Photo via Bleacher Report
The Orioles had beaten the White Sox on Friday night, 10-4. So, they had already crossed the three-win threshold I had envisioned. Thus, the Saturday night win was icing on the cake from my perspective. The Birds had a particularly nice game from Robert Andino, the regular shortstop at the moment. With J.J. Hardy's injury and gifted fielder Cesar Izturis's eternal struggles at the plate, Andino has unexpectedly emerged as the Orioles' most dependable hitter over the past few weeks. He went 2-for-4 on Saturday night with a homer, two runs scored and a stolen base. Shortstop has been a troubling position for the club for a while now. Andino's recent success is a welcome surprise.
Final score: Orioles 6, White Sox 2
As I've written before, I thought before moving here that hockey was a bigger deal in Vermont than it actually is. I've lived in a hockey state. I spent a year in Minnesota, where high school games are frequently televised. That's hockey country. Here, the average sports fan is far more passionate about baseball. I believe I have come to understand why.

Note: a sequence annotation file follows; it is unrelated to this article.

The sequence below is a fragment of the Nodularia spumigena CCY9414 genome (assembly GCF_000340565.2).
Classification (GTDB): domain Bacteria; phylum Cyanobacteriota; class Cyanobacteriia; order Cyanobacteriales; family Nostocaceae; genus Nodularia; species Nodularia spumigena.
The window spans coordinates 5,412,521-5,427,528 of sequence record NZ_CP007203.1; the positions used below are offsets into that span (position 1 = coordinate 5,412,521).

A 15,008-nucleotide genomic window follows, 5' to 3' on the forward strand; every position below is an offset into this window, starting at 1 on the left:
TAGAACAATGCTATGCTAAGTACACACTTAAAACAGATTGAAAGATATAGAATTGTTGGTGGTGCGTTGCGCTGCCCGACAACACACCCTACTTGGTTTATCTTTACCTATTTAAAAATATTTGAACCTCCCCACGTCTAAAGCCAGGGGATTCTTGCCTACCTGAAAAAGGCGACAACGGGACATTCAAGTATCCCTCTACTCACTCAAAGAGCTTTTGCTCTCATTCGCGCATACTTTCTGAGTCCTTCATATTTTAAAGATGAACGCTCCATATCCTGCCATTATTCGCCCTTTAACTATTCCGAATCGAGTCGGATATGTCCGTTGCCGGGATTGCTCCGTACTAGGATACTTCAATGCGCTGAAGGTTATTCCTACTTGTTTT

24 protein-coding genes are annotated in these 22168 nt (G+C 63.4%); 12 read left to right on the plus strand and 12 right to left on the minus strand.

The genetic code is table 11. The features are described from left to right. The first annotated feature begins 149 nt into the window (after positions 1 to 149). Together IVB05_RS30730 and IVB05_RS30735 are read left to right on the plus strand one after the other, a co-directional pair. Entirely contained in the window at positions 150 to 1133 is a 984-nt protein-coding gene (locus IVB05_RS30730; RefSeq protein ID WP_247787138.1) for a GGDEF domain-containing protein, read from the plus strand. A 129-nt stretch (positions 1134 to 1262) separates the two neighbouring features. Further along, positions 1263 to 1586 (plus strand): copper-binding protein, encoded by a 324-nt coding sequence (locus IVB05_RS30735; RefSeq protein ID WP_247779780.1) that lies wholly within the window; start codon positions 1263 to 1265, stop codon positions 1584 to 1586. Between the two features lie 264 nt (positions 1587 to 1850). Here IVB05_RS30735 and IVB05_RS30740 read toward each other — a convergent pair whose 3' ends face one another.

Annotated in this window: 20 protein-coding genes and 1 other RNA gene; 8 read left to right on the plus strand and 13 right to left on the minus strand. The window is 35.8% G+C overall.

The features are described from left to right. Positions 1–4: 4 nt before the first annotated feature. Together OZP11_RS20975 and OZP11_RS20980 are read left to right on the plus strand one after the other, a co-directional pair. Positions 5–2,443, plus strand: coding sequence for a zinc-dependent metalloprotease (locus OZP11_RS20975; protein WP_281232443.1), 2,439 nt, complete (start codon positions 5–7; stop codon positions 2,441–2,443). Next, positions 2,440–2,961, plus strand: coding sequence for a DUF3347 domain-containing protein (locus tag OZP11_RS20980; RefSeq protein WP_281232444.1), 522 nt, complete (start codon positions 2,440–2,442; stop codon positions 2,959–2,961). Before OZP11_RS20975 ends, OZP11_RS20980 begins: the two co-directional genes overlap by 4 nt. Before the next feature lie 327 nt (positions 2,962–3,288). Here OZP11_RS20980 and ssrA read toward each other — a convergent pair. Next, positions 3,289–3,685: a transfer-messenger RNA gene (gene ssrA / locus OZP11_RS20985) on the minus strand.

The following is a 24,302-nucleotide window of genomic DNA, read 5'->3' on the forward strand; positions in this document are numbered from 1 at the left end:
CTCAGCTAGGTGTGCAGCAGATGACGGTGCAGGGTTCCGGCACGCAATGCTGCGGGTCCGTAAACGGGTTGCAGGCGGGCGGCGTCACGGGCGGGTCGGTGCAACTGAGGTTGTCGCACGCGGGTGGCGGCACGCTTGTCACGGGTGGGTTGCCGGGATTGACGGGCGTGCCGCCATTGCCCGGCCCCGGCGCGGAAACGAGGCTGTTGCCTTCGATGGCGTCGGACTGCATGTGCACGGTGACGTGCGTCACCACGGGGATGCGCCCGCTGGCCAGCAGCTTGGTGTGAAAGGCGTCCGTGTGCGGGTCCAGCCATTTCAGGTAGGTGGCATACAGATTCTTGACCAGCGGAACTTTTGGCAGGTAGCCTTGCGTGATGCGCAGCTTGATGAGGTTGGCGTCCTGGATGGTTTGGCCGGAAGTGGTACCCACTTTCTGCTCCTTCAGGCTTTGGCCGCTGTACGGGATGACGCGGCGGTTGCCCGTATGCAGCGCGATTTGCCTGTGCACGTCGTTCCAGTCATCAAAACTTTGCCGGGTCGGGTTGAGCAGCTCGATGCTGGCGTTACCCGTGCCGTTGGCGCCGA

If baseball is being played, spring really is on its way. The very words spring training reassure us that the days will be getting longer. Once the home opener is played at Fenway, we know that even mud season is temporary. As baseball wraps up its first month, there are finally buds on the trees and there is talk at our house of backyard grilling.
Unfortunately, the reverse is also true. Once the final out is made at the World Series, we all know what's coming...
Finally, a quick assessment of a few of Matt Trueblood's ten things the Orioles must do to win the pennant:
1. Brian Matusz Becomes an Ace He's still on the DL, apparently about three weeks from returning to service.